Drinking diet sodas may be linked to more belly fat. Recent research has pinned all sorts of problems on the consumption of artificial sweeteners and it looks like belly fat might be another. “The researchers looked at findings from a previous study of more than 700 white and Latino people. They were all 65 or older when they entered the study from 1992 to 1996. Researchers tracked them for an average of just over nine years to see what happened as they aged. The study ended in 2004. The researchers found that the waistlines of people who never drank diet sodas increased by 0.8 inches for the length of the study. By comparison, occasional diet soda drinkers’ abdominal girth grew by 1.8 inches during the same time. Waistlines expanded by more than 3 inches in those who consumed the drinks every day, according to the study.” The team is quick to caution that correlation doesn’t mean the diet sodas are behind the weight gain. People might switch to diet soda after gaining weight, for example, making those with bigger waistlines more likely to drink diet soda. To be safe, the researchers recommend switching to tea or coffee for the caffeine or having seltzer water if you want carbonation. (CBS)

Loneliness may significantly increase your risk of dying. You’ve probably experience the psychological toll of feeling lonely at one point or another in your life, but you probably didn’t think about the effects that loneliness might have on your health. “The researchers analyzed data collected from 70 studies and more than 3.4 million people from 1980 to 2014. The studies, which followed people for about seven years on average, showed that people who were socially isolated, lonely or living alone had about a 30 percent higher chance of dying during a given study period than those who had regular social contact.” The researchers point out that loneliness may show up in different situations for different people. “Some people with strong social networks may still feel lonely, even when surrounded by loved ones. Others choose social isolation and even prefer it.” The effect was larger for those who were under 65 than for those over 65. The researchers hope that the findings show the importance of social ties in maintaining good overall health. “Although living alone can offer conveniences and advantages for an individual physical health is not among them.” (Fox)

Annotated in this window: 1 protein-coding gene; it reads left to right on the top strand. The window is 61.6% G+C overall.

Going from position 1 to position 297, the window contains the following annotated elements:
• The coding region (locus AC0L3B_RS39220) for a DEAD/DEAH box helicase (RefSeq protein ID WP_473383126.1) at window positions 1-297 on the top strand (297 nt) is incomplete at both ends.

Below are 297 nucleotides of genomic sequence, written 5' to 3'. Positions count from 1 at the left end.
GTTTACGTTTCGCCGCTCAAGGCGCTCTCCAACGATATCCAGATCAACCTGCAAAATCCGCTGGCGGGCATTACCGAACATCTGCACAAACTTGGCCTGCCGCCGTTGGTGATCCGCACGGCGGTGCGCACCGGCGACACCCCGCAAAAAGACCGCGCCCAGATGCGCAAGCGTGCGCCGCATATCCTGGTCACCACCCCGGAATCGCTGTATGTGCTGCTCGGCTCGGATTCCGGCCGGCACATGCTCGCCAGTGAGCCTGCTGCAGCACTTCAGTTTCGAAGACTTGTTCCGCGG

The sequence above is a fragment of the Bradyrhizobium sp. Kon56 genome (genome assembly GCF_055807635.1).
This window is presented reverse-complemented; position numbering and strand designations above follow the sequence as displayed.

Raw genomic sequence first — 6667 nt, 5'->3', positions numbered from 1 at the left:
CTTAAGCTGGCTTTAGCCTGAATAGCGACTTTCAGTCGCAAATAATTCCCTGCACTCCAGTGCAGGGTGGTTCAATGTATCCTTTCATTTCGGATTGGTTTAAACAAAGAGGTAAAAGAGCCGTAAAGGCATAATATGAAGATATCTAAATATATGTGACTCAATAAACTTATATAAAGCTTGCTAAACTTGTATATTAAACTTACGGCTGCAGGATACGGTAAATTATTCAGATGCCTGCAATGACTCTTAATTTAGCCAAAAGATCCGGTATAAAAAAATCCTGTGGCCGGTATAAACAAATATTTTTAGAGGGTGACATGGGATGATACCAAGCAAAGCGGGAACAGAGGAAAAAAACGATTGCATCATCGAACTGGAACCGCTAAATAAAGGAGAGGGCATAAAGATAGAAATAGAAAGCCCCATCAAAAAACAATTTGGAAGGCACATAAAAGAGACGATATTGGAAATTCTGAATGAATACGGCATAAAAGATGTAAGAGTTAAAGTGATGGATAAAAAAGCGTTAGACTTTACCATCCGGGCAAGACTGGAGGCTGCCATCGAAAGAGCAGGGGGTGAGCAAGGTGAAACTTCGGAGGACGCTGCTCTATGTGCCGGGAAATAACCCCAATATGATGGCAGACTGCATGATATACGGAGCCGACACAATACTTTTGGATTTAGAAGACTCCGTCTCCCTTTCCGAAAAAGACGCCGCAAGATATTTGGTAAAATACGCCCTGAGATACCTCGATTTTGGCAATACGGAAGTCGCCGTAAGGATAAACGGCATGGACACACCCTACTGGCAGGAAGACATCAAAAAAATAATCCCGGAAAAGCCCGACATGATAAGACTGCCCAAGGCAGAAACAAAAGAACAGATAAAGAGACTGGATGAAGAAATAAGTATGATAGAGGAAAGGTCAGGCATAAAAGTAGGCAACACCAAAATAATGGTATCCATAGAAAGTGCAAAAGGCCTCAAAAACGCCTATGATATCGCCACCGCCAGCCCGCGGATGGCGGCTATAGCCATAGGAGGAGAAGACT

Big Breakfast, Small Dinner Holds Blood Sugar Steady

woman having breakfastChanging blood sugar is a fact of life. Every time you eat something, the sugars in the food are absorbed and pass into the bloodstream. From there, they circulate until your body removes them either for use or for storage. But for those with type 2 diabetes, this second step isn’t so easy. Their body doesn’t remove sugar effectively from the blood because it has trouble recognizing that there’s even sugar there to remove. When it does, it responds sluggishly. Fortunately, new research out this week has found that the amount you eat at different meals can change how well your body responds to sugar, which may help diabetics get their numbers under better control. Read more  »